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ITHACA, N.Y. —More than 30 faculty, students and staff have combined their voices to reflect on the recent shootings at a Charleston, South Carolina church. A statement drawing on their thoughts is posted on the Africana Studies and Research Center website.
The Africana Studies Center is also partnering with Cornell United Religious Work to host “A Gathering In Honor of Mother Emanuel’s Nine Faithful” tonight (June 25) at 6 p.m. at the St. James AMEZ Church, 116 Cleveland Ave., Ithaca. The event is free and open to the public.
The website piece, organized and compiled by Gerard Aching, professor and director of the Africana Studies Center and Russell Rickford, assistant professor of history, grew after Aching sent a note to several people asking for their reactions and sentiments.
“The messages range from grief and sorrow to anger and frustration,” Aching said. “There’s frustration that there seems to be a willing forgetfulness about the quotidian presence of racism and a knee-jerk reaction to look at the assailant as an aberration.
“But there’s also a clear message coming across that this may be a tipping point, that this is a call for action.”
Aching said many writers are now focused on practical things that can be done – new courses, curriculum changes, events on campus, teach-ins and ways to collaborate with the Ithaca community.
Aching said the Charleston event is especially painful because of the history of violence against black churches, the importance of the Emanuel AME Church and Denmark Vesey in the anti-slavery movement and the circumstances of this particular incident.
“Just to be in a church at a prayer meeting, with the most innocent of the innocent,” he said. “And not to have someone bursting in, but someone who had sat with them for an hour, being able to kill on that basis.”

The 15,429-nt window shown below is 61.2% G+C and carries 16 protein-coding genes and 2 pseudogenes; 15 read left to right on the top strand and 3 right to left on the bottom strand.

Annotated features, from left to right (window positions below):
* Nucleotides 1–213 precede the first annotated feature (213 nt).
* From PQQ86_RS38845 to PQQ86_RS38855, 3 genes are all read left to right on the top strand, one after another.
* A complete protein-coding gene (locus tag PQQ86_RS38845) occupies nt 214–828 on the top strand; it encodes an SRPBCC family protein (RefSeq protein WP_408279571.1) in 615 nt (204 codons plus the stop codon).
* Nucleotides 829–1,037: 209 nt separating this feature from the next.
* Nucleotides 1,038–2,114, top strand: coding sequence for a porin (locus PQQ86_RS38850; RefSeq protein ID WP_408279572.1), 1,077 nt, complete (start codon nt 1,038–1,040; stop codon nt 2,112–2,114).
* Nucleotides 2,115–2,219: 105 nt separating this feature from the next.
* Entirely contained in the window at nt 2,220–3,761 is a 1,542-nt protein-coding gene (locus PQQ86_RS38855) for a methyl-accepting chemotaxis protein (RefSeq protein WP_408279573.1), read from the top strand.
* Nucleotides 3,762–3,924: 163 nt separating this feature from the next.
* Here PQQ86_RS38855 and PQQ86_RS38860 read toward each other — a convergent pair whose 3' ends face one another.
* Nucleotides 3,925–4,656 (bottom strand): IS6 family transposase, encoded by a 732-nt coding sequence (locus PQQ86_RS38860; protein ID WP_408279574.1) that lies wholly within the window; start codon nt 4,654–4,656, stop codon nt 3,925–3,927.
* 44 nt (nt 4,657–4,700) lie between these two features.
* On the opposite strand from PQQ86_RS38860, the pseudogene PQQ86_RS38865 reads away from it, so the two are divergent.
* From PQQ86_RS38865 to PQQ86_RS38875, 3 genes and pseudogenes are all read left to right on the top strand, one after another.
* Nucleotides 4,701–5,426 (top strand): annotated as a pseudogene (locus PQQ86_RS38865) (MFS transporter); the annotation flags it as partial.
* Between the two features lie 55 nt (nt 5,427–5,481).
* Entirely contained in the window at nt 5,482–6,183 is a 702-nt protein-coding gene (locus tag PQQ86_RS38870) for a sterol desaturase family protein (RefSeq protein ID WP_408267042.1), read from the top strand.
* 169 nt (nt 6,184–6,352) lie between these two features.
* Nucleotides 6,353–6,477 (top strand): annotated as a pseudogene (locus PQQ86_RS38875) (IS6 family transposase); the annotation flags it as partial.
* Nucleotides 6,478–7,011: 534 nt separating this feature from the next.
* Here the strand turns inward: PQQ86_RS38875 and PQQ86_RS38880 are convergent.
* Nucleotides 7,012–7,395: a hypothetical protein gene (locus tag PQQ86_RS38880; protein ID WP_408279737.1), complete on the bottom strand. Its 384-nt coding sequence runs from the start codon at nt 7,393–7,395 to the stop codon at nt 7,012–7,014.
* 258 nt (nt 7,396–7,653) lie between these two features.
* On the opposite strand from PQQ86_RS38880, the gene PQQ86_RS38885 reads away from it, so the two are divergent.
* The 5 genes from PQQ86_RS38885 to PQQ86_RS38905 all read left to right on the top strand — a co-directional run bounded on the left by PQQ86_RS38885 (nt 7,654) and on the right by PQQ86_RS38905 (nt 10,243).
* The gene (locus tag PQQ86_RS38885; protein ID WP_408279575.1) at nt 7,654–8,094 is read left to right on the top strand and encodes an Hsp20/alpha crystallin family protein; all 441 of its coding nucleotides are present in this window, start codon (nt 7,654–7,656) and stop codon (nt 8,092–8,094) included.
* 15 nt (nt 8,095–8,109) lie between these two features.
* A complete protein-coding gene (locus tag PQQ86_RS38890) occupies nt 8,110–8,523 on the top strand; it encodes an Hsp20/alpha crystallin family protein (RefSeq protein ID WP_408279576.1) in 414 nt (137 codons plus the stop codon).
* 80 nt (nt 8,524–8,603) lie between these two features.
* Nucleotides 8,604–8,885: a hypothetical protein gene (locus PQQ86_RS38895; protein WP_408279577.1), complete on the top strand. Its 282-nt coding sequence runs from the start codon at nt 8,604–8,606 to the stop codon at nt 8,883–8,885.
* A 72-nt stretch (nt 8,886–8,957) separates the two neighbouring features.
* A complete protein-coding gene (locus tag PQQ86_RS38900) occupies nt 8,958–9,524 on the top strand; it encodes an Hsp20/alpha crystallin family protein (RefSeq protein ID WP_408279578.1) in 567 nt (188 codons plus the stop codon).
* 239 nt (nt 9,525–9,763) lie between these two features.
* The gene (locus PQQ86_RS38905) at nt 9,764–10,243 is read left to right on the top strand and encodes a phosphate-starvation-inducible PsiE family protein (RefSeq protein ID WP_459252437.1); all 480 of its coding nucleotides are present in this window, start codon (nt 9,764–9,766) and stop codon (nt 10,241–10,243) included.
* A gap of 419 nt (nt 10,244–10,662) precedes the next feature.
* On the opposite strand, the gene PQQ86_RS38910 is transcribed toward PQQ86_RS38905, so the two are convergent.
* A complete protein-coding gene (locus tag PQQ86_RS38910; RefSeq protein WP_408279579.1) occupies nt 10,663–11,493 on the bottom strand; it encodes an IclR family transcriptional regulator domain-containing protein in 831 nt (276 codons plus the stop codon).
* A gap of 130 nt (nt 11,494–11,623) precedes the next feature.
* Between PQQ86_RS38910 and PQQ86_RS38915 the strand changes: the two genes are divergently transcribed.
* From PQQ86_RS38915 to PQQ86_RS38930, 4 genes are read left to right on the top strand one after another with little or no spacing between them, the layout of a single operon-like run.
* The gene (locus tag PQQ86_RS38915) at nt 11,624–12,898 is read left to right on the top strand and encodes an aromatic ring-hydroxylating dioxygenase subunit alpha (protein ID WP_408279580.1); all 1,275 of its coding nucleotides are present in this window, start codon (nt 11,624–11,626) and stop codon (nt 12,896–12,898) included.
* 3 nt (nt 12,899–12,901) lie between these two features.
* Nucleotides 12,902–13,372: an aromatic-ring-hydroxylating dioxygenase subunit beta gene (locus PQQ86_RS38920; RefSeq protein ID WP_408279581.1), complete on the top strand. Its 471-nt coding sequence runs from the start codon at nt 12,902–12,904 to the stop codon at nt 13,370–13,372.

The Thursday evening event is important, said Kenneth Clarke, director of Cornell United Religious Work (CURW), because it gives people a chance to process and react to the event together.
“This has happened in the context of what we have seen galvanized over the last year related to police violence in African-American communities and it’s part of our still-unresolved American dilemma related to racism,” Clarke said. “And there’s a larger context of violence that’s precipitated by guns, another unresolved dilemma in this country.”
“Given the historic role of St. James as a stop on the Underground Railroad and the place where the first social event of Alpha Phi Alpha, the first black fraternity, was held, it seemed important to have it there,” said Clarke, who added that CURW also plans to issue a statement about the Charleston incidents.
Clarke is also hopeful that the incidents spur some action on the part of people or government leaders.
“I think events like this are ripples in a pond, drops in a bucket, that could eventually spill over and make change,” he said. “You just don’t know when that moment will come.”
The Africana Studies and Research Center will also simulcast the funeral of Rev. Clementa Pinckney, the pastor of the Emanuel AME Church in Charleston, South Carolina, at 11 a.m. on Friday, June 26. President Obama will deliver the reverend’s eulogy. The is also free and open to the public and will be held in Africana’s Multipurpose Room.
This story was originally published in the Cornell Chronicle and written by Kathy Hovis.